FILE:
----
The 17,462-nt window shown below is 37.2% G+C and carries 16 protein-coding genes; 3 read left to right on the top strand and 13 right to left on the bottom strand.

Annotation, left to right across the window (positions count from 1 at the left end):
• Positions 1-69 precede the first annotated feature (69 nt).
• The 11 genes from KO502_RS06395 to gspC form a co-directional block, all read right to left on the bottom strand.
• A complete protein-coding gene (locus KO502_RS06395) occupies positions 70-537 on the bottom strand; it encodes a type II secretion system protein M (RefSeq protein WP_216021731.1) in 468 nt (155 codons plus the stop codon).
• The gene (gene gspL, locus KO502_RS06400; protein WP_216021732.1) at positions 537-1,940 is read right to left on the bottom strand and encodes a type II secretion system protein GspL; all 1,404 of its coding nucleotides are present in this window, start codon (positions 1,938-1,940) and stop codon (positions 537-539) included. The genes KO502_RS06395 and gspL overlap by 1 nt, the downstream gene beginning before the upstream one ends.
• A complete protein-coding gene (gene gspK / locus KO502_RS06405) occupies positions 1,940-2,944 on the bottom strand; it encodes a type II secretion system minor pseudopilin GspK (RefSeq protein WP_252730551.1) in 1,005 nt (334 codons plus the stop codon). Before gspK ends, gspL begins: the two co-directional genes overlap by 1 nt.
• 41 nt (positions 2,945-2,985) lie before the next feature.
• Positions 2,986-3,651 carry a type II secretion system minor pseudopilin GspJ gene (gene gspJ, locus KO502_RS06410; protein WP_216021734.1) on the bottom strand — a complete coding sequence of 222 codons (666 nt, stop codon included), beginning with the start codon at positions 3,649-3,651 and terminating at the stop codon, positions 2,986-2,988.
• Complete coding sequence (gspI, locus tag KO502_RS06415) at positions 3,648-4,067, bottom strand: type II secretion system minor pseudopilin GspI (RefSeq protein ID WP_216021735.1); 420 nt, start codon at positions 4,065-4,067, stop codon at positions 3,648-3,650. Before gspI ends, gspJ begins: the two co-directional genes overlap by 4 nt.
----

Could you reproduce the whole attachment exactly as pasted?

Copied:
The 17,462-nt window shown below is 37.2% G+C and carries 16 protein-coding genes; 3 read left to right on the top strand and 13 right to left on the bottom strand.

Annotation, left to right across the window (positions count from 1 at the left end):
• Positions 1-69 precede the first annotated feature (69 nt).
• The 11 genes from KO502_RS06395 to gspC form a co-directional block, all read right to left on the bottom strand.
• A complete protein-coding gene (locus KO502_RS06395) occupies positions 70-537 on the bottom strand; it encodes a type II secretion system protein M (RefSeq protein WP_216021731.1) in 468 nt (155 codons plus the stop codon).
• The gene (gene gspL, locus KO502_RS06400; protein WP_216021732.1) at positions 537-1,940 is read right to left on the bottom strand and encodes a type II secretion system protein GspL; all 1,404 of its coding nucleotides are present in this window, start codon (positions 1,938-1,940) and stop codon (positions 537-539) included. The genes KO502_RS06395 and gspL overlap by 1 nt, the downstream gene beginning before the upstream one ends.
• A complete protein-coding gene (gene gspK / locus KO502_RS06405) occupies positions 1,940-2,944 on the bottom strand; it encodes a type II secretion system minor pseudopilin GspK (RefSeq protein WP_252730551.1) in 1,005 nt (334 codons plus the stop codon). Before gspK ends, gspL begins: the two co-directional genes overlap by 1 nt.
• 41 nt (positions 2,945-2,985) lie before the next feature.
• Positions 2,986-3,651 carry a type II secretion system minor pseudopilin GspJ gene (gene gspJ, locus KO502_RS06410; protein WP_216021734.1) on the bottom strand — a complete coding sequence of 222 codons (666 nt, stop codon included), beginning with the start codon at positions 3,649-3,651 and terminating at the stop codon, positions 2,986-2,988.
• Complete coding sequence (gspI, locus tag KO502_RS06415) at positions 3,648-4,067, bottom strand: type II secretion system minor pseudopilin GspI (RefSeq protein ID WP_216021735.1); 420 nt, start codon at positions 4,065-4,067, stop codon at positions 3,648-3,650. Before gspI ends, gspJ begins: the two co-directional genes overlap by 4 nt.